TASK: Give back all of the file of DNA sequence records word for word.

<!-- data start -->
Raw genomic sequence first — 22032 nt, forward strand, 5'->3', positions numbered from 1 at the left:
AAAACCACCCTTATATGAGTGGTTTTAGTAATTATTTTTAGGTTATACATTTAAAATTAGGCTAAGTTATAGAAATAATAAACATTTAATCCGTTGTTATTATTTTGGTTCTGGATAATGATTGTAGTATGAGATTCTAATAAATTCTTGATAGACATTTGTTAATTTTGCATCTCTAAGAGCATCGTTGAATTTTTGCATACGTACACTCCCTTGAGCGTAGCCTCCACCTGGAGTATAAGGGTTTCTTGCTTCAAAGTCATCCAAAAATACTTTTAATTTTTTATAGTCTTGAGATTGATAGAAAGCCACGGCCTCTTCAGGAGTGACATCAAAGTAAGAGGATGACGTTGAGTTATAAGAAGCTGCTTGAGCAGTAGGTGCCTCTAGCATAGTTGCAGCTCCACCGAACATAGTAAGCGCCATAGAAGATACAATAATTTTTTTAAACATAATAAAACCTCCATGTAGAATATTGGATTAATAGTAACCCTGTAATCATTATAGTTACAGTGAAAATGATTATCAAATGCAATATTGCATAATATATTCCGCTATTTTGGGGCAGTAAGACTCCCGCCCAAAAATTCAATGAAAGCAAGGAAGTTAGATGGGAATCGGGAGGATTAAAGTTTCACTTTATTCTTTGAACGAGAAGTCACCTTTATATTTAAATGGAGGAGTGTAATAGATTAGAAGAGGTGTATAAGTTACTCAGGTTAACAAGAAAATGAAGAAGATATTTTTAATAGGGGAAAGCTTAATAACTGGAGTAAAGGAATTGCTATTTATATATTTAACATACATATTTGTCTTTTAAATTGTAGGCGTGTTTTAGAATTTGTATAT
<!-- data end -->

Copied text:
Raw genomic sequence first — 22032 nt, forward strand, 5'->3', positions numbered from 1 at the left:
AAAACCACCCTTATATGAGTGGTTTTAGTAATTATTTTTAGGTTATACATTTAAAATTAGGCTAAGTTATAGAAATAATAAACATTTAATCCGTTGTTATTATTTTGGTTCTGGATAATGATTGTAGTATGAGATTCTAATAAATTCTTGATAGACATTTGTTAATTTTGCATCTCTAAGAGCATCGTTGAATTTTTGCATACGTACACTCCCTTGAGCGTAGCCTCCACCTGGAGTATAAGGGTTTCTTGCTTCAAAGTCATCCAAAAATACTTTTAATTTTTTATAGTCTTGAGATTGATAGAAAGCCACGGCCTCTTCAGGAGTGACATCAAAGTAAGAGGATGACGTTGAGTTATAAGAAGCTGCTTGAGCAGTAGGTGCCTCTAGCATAGTTGCAGCTCCACCGAACATAGTAAGCGCCATAGAAGATACAATAATTTTTTTAAACATAATAAAACCTCCATGTAGAATATTGGATTAATAGTAACCCTGTAATCATTATAGTTACAGTGAAAATGATTATCAAATGCAATATTGCATAATATATTCCGCTATTTTGGGGCAGTAAGACTCCCGCCCAAAAATTCAATGAAAGCAAGGAAGTTAGATGGGAATCGGGAGGATTAAAGTTTCACTTTATTCTTTGAACGAGAAGTCACCTTTATATTTAAATGGAGGAGTGTAATAGATTAGAAGAGGTGTATAAGTTACTCAGGTTAACAAGAAAATGAAGAAGATATTTTTAATAGGGGAAAGCTTAATAACTGGAGTAAAGGAATTGCTATTTATATATTTAACATACATATTTGTCTTTTAAATTGTAGGCGTGTTTTAGAATTTGTATAT